It’s that sacred time of year again, when Chelsea gets overrun by Power Rangers and Supermen. This weekend, New York Comic Con transformed the Jacob Javits Center into an adult playland teeming with awestruck fans dressed in costumes (“cos-play,” for the uninitiated). As an outsider looking into the world comic book culture, it was more than a little strange to step into a sea of outlandish outfits, countless neon wigs, dangerous-looking props, and Hot Topic paraphernalia—the likes of which have rarely been seen this side of Y2K.
Down on the floor, exhibitors were busy advertising their comic books, comic book movies, and (tons of) video games. Of course, the biggest draw for the hardcore comic enthusiast includes meeting artists, creators, and stars, which involves tackling long lines and fervent fans. The most elaborate booth belonged to Marvel, who upped the ante with the Avengers’ Stage, a full-scale set erected to promote the new film that ties together characters from Iron Man, Thor, and Captain America. Close to two stories in height and nearly as wide, the installation let fans take a photo on the deck of (what appeared to be ) a mission control station complete with dedicated extras who kept busy behind supercomputers.
As tempting as Avenging was, our mission firmly meant spending the weekend taking in screenings, and we can happily confirm they didn’t disappoint. First up was the Locke & Key pilot, which piqued our interest for two reasons: the television series originated from the graphic novel horror series written by Joe Hill (Stephen King‘s son), and the peek was directed by Mark Romanek, the esteemed music video director. (Re-watch En Vogue’s “Free Your Mind,” Fiona Apple’s “Criminal,” and Nine Inch Nails’ “Closer.” Now.)
The pilot follows the Locke family as they move to the ancestral Key House (no one said it was subtle), at which point the story moves into classic haunted house territory with the clever addition of hidden magical keys meant to unlock supernatural powers. Teen drama and familial woe are thrown in for ratings’ sake, but it’s not nearly as cheesy as its genre suggests. The show promised to be much more entertaining and original than FX’s American Horror Story. Unfortunately, the pilot was ordered—and rejected—by Fox, and then passed on by SyFy. Rumor has it that MTV is considering picking it up, but as of now, it’s homeless.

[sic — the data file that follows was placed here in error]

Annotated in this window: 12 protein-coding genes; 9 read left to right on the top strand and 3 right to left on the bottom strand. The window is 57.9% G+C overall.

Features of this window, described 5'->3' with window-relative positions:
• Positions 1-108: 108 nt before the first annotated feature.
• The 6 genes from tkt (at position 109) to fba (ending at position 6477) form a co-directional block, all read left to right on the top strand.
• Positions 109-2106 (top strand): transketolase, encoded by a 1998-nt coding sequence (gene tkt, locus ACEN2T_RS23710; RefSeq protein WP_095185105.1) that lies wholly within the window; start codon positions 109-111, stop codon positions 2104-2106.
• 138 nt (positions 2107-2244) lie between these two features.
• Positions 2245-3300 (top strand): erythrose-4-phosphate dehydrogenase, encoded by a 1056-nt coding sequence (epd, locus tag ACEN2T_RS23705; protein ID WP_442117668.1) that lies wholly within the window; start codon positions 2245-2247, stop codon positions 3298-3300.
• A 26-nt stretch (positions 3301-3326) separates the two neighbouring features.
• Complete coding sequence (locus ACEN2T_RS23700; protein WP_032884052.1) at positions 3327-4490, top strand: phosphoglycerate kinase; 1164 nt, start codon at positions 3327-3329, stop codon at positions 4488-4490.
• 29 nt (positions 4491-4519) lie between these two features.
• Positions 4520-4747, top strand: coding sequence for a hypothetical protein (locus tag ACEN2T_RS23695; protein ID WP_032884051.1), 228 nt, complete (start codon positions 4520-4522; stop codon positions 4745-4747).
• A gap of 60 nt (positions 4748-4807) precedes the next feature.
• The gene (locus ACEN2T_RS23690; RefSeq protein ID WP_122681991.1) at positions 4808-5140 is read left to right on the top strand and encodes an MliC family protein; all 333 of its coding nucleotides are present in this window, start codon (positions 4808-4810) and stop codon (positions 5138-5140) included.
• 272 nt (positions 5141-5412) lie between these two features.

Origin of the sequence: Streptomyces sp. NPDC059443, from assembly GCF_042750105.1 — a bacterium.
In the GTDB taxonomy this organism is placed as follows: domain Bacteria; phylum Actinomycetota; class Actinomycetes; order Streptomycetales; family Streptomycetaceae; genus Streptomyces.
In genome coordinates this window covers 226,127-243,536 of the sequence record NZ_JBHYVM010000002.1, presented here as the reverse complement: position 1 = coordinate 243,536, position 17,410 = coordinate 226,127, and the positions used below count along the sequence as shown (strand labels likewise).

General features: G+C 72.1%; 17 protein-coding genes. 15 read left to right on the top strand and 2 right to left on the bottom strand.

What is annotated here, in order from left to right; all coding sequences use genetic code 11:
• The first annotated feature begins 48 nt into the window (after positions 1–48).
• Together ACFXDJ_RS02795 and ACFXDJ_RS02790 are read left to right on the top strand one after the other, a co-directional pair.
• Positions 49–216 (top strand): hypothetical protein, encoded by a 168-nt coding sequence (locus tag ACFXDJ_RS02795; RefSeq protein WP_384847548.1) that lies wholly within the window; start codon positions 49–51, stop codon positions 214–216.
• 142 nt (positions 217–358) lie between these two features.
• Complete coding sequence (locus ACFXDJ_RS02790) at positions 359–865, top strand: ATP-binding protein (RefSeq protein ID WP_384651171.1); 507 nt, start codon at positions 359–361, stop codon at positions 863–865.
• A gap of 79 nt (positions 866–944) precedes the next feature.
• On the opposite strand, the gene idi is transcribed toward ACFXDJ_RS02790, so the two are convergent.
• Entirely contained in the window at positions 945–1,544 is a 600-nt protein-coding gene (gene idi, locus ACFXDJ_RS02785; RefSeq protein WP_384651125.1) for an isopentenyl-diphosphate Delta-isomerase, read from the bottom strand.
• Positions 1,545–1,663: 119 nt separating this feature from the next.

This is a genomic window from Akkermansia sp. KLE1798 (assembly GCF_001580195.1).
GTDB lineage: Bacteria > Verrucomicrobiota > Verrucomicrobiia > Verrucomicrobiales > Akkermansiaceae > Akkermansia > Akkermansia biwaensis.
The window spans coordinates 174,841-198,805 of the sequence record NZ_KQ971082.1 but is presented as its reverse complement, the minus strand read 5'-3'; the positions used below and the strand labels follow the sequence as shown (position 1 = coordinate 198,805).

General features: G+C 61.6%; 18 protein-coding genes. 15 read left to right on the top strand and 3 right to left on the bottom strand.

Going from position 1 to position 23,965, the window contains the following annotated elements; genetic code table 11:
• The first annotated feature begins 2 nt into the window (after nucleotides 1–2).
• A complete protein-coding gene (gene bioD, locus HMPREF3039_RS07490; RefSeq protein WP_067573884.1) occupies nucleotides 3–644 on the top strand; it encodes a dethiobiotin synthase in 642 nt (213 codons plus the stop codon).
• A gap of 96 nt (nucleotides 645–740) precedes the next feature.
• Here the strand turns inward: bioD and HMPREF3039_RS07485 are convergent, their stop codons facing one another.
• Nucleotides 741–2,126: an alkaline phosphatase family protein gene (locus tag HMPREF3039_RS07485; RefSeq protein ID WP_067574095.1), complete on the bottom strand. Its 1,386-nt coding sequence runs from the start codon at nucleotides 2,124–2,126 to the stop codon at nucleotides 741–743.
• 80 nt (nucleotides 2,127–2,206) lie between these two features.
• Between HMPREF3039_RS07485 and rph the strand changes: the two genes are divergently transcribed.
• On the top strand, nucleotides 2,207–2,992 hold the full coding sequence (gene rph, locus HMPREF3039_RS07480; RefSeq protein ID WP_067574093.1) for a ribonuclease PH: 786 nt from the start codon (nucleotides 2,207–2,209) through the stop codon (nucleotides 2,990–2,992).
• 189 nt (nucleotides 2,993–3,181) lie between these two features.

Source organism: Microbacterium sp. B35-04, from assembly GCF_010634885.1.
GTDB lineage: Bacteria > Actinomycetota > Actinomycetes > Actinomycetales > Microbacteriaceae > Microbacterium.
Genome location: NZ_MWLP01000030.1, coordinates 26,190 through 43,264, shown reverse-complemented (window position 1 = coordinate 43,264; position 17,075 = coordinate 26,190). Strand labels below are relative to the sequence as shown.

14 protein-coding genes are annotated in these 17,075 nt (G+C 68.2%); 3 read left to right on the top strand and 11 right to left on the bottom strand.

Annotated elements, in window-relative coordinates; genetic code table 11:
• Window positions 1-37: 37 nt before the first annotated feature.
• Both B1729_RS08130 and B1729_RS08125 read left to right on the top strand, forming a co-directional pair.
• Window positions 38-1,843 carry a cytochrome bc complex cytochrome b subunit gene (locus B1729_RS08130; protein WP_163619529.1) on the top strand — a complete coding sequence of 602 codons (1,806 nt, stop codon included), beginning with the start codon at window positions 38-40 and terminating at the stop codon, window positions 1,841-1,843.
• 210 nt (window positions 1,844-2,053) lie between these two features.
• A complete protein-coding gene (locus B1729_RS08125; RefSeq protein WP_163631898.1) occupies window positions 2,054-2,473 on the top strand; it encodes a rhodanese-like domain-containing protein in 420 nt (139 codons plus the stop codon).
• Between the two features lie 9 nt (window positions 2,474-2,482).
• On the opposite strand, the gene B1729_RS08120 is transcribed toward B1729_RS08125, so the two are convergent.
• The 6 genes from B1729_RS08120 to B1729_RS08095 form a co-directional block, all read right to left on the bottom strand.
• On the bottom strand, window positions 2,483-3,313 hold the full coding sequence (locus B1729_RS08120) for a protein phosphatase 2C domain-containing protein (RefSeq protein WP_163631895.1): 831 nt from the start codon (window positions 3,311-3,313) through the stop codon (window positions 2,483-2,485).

From there, we moved on to the highly anticipated PBS documentary, A Never Ending Battle, which chronicles the history of comic books from their inception to present day. Although we only saw an early cut of the first part in a three-part series, it offered a fairly comprehensive introduction to the genre and also examined the impact of comic books from a cultural and historical perspective. Interviews with experts, insiders, and retirees like Stan Lee, Michael Chabon, and Phil Jimenez added an appropriate dose of humor to the doc, which tackles the less-than-glamorous beginnings of genre’s pioneers, the post-war backlash, and the rampant sexism, racism, and patriotic violence that plagued the Golden Age of Comics.
On Saturday, we made it our mission to attend both The Walking Dead and The Avengers panels, but despite lining up hours in advance for these back-to-back events, the major fans beat us! Instead, we sulked our way over to check out some of Adult Swim’s new live-action shows and caught the first episode of The Heart, She Holler, a Southern soap opera spoof costarring comedians Patton Oswalt and Kristen Schaal. Although the source material might be too scant to sustain more than one season, the first episode had some solid laughs and the Q&A panel was moderated by surprise guest David Cross—who repeatedly compared the show to an episode of Blue Bloods he saw the night before.
Before we knew it, Sunday came and we were on our way to the IFC panel for the second seasons of The Increasingly Poor Decisions of Todd Margaret and Portlandia—and this time we got in! Todd Margaret was first and David Cross brought longtime friend and comedian H. Jon Benjamin (Archer, Jon Benjamin Has a Van) onstage to interview him about the show. Having performed together for years, it felt more like an extended comedy sketch than a proper interview, culminating in Benjamin commandeering the audience’s Q&A mic and demanding to know why Cross’ other friends were offered roles on the show while he wasn’t.
When the folks from Portlandia (Fred Armisen, Carrie Brownstein, and Jonathan Krisel) took the stage the crowd went wild. As excited as were for the trifecta’s banter, we went to see moderator (and SNL head writer) Seth Meyers ask some great questions about the show. Like anything that inspires fan-boyism, however, the audience’s attention to detail and fervent questioning ran the gamut from cloying to annoying, as when one crowd member asked, “Why don’t you start the show by saying, ‘Live from Portland, it’s Saturday Night!’?” At that point, it was nearing Sunday night, and we were pooped. Following the excitement of the day, we walked through Chelsea on our way home, where only a few of the leather- and latex-clad passersby even knew what Comic Con was.